This souterrain is almost in perfect condition complete with it's slab roof intact. The Romans get blamed for trashing most of them, but some escaped, Culsh and Ben Newe are both fairly nearby. Unfortunately it is estimated that more than 80 have been destroyed or ploughed in. Clova 1 is very similar to Tealing, the big difference, apart from the roof, being that the Angus model is getting good care from the authorities. This one isn't which makes the rock art impossible to find to my untrained eye (I should have taken a torch), the entrance and exit are beginning to cover up with earth and weeds.
On looking down into the entrance I must admit to being scared as I entered the doom. Outside it was chucking it down, inside was surprisingly warm. Internally the souterrain is in fine condition with massive slabs above. Hopefully one day this site will be tidied up as it surely must be considered one of the North East's best kept secrets.
It is over 200 meters, west, from the Muirs Of Kildrummy in the small clump of trees. Ask permission at the farm, the occupants are helpful and pointed out both sites. Take care not to jump the fence and land straight in it!!
The hills now put on a more bleak and desolate look: the way over barren heaths began to seem tedious; when Kildrumy castle came in view. Even the distant appearance of that noble ruin, dissipated all ideas of fatigue. On going towards it, across a stony moor, passed by a well-shaped, though rude stone obelisk*, ten or eleven feet high; and was directed to some underground vaults, which have their openings in the side of a mossy bank. The best entrance into them was but small, and shewed a long dark cavity within. The access was confined and difficult; but on going in I found the recess to be about eight feet wide, and six or seven feet high, well built up at the sides, and covered with vast flaggs.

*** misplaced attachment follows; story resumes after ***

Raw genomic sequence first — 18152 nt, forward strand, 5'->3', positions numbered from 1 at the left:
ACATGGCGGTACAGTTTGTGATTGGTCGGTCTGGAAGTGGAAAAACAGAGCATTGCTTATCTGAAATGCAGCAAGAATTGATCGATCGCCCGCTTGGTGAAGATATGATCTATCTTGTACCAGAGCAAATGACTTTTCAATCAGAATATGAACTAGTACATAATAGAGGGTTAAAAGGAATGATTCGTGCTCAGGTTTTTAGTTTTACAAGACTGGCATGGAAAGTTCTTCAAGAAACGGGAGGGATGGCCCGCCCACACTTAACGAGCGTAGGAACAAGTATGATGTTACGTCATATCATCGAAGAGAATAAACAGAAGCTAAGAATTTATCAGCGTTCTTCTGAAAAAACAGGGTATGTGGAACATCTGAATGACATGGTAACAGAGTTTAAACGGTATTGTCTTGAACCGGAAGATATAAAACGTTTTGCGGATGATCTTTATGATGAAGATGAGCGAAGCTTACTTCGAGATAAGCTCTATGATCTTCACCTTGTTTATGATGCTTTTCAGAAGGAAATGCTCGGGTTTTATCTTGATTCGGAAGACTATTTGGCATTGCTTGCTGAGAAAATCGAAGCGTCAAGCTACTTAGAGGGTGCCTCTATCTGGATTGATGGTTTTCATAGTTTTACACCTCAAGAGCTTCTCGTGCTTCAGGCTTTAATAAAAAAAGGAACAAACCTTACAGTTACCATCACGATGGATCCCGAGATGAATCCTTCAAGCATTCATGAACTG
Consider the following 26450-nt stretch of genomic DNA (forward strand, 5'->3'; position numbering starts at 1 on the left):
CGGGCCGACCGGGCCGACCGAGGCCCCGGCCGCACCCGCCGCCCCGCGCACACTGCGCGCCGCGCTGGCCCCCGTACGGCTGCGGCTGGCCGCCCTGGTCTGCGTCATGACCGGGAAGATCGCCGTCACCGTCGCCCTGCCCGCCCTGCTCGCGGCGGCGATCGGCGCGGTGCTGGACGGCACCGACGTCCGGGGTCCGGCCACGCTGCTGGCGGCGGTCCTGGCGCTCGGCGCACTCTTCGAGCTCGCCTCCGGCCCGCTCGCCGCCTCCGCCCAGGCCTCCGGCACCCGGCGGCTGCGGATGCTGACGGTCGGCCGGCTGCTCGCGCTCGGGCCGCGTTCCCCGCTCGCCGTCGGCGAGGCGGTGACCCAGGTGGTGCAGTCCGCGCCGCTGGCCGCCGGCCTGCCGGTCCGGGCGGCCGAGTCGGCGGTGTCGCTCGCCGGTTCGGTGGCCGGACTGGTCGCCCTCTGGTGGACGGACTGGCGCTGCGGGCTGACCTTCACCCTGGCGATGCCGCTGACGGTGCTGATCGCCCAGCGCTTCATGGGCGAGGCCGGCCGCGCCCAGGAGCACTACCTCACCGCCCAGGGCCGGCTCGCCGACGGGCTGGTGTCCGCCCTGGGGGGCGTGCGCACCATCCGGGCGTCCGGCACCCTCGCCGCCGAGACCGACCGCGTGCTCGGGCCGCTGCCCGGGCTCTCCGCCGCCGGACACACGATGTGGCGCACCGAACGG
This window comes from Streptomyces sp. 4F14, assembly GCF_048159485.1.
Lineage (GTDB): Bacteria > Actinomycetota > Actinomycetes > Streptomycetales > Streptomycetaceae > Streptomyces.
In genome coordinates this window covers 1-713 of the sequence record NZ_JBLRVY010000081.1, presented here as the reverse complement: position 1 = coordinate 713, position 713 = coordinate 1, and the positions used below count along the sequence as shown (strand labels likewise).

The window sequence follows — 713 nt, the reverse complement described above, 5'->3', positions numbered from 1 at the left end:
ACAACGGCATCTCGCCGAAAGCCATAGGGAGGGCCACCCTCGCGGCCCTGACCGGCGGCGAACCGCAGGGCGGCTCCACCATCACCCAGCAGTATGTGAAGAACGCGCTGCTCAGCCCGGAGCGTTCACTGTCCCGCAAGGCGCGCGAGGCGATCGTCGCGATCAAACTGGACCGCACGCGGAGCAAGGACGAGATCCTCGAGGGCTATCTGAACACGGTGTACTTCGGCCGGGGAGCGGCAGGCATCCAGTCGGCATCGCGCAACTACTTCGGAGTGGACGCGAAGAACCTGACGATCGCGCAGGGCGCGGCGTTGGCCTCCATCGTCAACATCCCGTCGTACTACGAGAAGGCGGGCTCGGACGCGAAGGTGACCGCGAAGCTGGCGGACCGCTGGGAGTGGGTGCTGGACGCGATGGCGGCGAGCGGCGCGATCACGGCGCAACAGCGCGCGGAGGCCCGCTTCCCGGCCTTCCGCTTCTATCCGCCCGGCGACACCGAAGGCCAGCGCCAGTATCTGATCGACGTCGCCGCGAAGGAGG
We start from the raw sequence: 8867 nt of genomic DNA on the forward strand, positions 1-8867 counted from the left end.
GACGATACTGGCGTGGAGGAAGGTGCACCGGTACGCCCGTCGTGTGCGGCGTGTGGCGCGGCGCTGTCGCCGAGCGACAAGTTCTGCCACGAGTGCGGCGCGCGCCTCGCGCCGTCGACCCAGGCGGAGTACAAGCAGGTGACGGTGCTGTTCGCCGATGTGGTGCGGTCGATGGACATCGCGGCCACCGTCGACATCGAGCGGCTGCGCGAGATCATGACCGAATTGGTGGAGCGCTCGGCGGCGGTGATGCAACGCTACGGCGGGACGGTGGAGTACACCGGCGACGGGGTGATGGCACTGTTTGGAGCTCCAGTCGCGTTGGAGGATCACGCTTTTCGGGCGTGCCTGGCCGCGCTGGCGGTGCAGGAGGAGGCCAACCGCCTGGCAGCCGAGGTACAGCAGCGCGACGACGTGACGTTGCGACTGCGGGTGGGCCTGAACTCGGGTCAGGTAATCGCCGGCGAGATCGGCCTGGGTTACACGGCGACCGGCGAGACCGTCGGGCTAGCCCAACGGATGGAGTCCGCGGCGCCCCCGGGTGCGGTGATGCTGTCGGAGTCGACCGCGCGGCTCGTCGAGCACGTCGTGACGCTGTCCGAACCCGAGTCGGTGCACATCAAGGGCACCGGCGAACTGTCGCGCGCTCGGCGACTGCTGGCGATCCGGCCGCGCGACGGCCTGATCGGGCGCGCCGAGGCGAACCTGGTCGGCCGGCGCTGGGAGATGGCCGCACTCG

One may advance twelve or fifteen paces without interuption, and where the passage is blocked up, seems to be owing rather to rubbish having fallen in, than to the design of the builders. The others are similar; but whether they have been connected together, and had communication at the ends, cannot now be easily discovered. They are said to have been numerous and of great extent.
They were the retreats of the antient possessors; such as Tacitus informs us were used by the Germans as a shelter, as well from the inclemency of the weather, as from the fury of their enemies. Those who used these concealments would, no doubt, have it in their power to block up the entrance with a large stone, so as to have the appearance of its naturally lying there; and the banks in which they are, give no other evidence of their contents. They would therefore answer well for the purpose of stratagem and retreat.
This was the first stop of the morning. Clova 2 can be found in the next clump of trees south of Clova. I managed to wedge myself in past the door and immediately wished that I hadn't. Foxes obviously use this place as their kitchen, it stank with the remains of chickens and rabbits. Probably I was scared as it was pitch dark, stupidly leaving my torch in the car which in turn made me miss a stone covered in cup marks. But that isn't a problem I'll be back to this area and the site is a short walk east from the road.
To be fair, the souterrain is a remarkably good condition as the foties show. Crawling around in the dark isn't much fun but thankfully I'd the sense to wear gloves!
The Canmore link will show what I have to get next time.